MorphoTrust (MT) is trying to convince motorists that mobile biometric driver’s licenses (MDL) are a good thing. Two years ago MT convinced the Iowa Department of Transportation (DOT) to pilot their mobile driver’s license program.
MT wants you to download an image of your driver’s license to your smartphone and use that instead of a physical license. A KTVQ video revealed how the MT app uses facial recognition to verify an individual’s identity.
Using a mobile biometric driver’s license poses numerous privacy concerns.
MT and the DOT claim motorists can hit a button that will allow the police to only see your license information. But what if you forget to hit the button, would the police officer have access to all your personal information?
The reasons to never use MDLs are too numerous to mention here, but an article in USA Today does a good job of addressing some of my privacy concerns.
What if drivers wish to use the phone to record their interactions with the police officer? What if they want to make a call or send a text during the traffic stop — perhaps to a lawyer? What if the phone has a lock mechanism that would lock officers out before they are able to scan the license bar code?
And what of the pitfalls inherent in storing critical data on an electronic device? What if the phone’s battery is dead — or dies in the midst of the traffic stop? What if the screen is cracked in a way that makes the bar code unreadable?
MorphoTrust uses gov’t employees to convince public to switch to MDLs
It appears the National Institute of Standards and Technology (NIST), an organization that is closely affiliated with DHS, will stop at nothing to convince the public to switch to MDLs. (Click here to read more.)
In Iowa, MT and DHS have been using one hundred DOT employees to convince the public to accept MDLs.
Two days ago, MorphoTrust claimed that a new study they conducted shows a majority of Americans want MDLs.
The survey polled nearly 4,000 consumers ranging in age, gender, region and income across the U.S. To qualify for the study, participants needed to own a smartphone and have a valid driver’s license or state identification card.
Interestingly, the study is not available to the public.
Below is a list of the only findings MorphoTrust published:
- 80% of respondents are interested in a mobile driver’s license app
- 70% of respondents are interested in using their mobile phone to renew their driver’s license
- 64% of Millennials express the highest concept acceptance and would recommend it to a friend
When a poll asks people if they would be interested in a driver’s license app, of course the majority of people will say yes.
But try rephrasing the question by asking if they would be OK with giving a police officer their phones and I’ll bet the majority of people would say no. Would you hand over your unlocked phone to a stranger and have them get in their car while you wait for them to give you the phone back? Can you be sure they will only make a phone call and not scroll through your personal information?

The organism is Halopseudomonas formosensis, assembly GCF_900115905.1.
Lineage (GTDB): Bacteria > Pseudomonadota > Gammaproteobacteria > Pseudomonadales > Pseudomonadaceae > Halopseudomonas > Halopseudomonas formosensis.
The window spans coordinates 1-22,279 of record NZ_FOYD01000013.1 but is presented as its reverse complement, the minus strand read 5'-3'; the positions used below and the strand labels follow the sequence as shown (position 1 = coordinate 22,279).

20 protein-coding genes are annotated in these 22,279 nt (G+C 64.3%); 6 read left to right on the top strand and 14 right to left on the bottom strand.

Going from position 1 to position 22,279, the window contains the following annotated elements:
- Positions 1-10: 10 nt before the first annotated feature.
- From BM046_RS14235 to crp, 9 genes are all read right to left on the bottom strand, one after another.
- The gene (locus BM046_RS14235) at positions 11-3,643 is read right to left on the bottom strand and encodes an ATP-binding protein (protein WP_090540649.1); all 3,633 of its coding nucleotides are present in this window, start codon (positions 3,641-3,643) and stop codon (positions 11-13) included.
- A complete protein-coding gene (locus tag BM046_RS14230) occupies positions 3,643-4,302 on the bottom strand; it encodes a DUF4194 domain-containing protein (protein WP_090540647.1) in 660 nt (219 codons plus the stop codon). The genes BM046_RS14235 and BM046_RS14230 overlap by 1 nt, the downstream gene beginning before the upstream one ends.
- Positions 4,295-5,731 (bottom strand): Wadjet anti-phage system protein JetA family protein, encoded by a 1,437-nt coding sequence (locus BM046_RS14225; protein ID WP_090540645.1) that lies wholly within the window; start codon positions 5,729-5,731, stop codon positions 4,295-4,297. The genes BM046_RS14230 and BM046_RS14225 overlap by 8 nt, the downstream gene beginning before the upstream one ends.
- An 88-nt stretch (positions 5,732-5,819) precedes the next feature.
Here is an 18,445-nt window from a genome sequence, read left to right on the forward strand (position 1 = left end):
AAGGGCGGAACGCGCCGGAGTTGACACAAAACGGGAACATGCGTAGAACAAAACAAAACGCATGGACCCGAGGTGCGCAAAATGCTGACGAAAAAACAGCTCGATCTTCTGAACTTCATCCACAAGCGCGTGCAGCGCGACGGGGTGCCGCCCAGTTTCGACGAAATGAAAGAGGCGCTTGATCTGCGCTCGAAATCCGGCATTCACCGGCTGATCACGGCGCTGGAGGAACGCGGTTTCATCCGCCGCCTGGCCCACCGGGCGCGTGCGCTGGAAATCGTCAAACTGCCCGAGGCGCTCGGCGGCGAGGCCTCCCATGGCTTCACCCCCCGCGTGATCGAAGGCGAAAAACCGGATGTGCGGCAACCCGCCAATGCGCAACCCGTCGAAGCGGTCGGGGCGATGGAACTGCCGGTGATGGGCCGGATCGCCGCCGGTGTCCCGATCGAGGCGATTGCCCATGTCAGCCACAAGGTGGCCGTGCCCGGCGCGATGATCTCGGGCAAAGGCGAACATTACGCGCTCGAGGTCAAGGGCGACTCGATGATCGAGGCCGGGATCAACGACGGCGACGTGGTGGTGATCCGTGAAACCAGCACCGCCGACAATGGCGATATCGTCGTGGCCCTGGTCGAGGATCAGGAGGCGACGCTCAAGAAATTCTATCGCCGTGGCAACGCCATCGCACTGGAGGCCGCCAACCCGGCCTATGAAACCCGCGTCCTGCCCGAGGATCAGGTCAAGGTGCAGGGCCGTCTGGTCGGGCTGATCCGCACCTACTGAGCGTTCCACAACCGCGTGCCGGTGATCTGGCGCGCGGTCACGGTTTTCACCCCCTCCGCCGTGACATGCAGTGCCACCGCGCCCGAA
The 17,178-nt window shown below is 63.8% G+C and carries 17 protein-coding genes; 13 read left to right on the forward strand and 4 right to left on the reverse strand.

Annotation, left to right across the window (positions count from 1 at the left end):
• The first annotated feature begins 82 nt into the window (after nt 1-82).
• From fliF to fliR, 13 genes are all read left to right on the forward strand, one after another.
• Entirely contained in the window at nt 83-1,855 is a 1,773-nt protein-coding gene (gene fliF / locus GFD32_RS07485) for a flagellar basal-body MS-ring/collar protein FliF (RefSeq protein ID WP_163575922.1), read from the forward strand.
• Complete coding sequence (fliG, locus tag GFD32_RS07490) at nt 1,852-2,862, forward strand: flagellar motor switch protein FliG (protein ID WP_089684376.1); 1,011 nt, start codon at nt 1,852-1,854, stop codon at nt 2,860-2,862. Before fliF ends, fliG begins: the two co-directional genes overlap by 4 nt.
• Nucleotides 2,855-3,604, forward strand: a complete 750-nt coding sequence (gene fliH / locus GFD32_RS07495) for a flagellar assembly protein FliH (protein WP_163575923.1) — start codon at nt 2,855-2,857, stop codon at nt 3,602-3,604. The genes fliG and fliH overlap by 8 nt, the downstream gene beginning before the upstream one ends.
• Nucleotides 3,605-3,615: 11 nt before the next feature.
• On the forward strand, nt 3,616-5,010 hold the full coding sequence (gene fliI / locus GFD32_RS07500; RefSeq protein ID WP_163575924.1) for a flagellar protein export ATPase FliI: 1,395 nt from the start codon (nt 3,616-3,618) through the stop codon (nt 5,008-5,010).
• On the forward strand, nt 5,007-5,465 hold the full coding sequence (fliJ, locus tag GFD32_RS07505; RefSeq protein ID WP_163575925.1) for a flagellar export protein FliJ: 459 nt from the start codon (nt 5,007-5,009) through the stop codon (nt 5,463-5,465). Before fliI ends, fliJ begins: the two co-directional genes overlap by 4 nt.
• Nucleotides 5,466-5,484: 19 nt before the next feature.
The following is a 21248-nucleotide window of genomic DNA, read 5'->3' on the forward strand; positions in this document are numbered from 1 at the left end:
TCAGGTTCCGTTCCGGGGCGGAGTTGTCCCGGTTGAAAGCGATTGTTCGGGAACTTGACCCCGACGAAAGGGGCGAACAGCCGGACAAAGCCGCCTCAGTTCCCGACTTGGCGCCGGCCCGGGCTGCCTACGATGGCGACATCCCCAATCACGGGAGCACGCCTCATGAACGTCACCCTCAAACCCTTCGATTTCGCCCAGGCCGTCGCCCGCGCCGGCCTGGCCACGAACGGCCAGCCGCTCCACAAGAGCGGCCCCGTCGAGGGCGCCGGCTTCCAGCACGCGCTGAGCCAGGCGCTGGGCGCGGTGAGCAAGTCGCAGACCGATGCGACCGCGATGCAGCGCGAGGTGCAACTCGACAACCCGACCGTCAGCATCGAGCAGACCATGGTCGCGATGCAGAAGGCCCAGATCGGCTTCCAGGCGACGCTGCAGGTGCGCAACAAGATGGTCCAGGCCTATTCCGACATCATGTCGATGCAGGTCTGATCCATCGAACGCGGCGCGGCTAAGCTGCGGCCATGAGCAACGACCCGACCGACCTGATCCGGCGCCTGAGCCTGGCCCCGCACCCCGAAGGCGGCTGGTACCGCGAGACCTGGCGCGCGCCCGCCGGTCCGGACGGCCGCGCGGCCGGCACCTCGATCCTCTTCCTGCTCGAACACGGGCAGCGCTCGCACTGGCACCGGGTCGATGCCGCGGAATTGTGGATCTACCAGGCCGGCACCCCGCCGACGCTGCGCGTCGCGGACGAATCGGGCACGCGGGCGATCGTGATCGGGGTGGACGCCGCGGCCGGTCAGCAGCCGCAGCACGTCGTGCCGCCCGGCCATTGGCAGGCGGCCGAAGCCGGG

When a company that manufactures 80% of the country’s driver’s licenses and IDs publishes a study promoting MDLs we should all be concerned.
I sent MT an email requesting a full copy of their study and will update my story if I receive it.
It appears that the feds will go to great lengths to force MDLs on the public.
MorphoTrust’s plan to fingerprint and facially recognize everyone
A 2015 article in the State Scoop shows how MT received $1.47 million from DHS, I mean the NIST, to implement electronic IDs in North Carolina and Georgia. Also, in 2015, Senator Jeff Dial authored a bill that would require the Arizona Department of Transportation to create electronic driver’s licenses.
“We believe motor vehicle [departments] in the United States do the best job at vetting the largest population of Americans because that’s their standard process for issuing driver’s licenses and state IDs,” Mark DiFraia, the senior director of solutions strategy at MorphoTrust said.
Of course MT wants every state to switch to MDLs, they will make a fortune.
MorphoTrust has close ties to DHS/TSA
MorphoTrust is a natural fit to develop MDL’s, given the company’s history in government biometrics and particularly with its efforts in the TSA’s PreCheck program. (Source)
MT also offers transportation worker ‘threat assessments’.
As I mentioned in Tuesday’s story, DHS and the TSA want to install facial biometric body scanners in commuter train stations across the country.
- Getting the public to accept facial recognition body scanners at airports and Disney World is only part of a much greater privacy nightmare.
- Evolv’s facial recognition body scanners are being used at public area screenings, sporting events, and employee screenings.
The time to fight for our privacy is now; if we wait any longer it will be too late.
You can read more from MassPrivateI at his website here.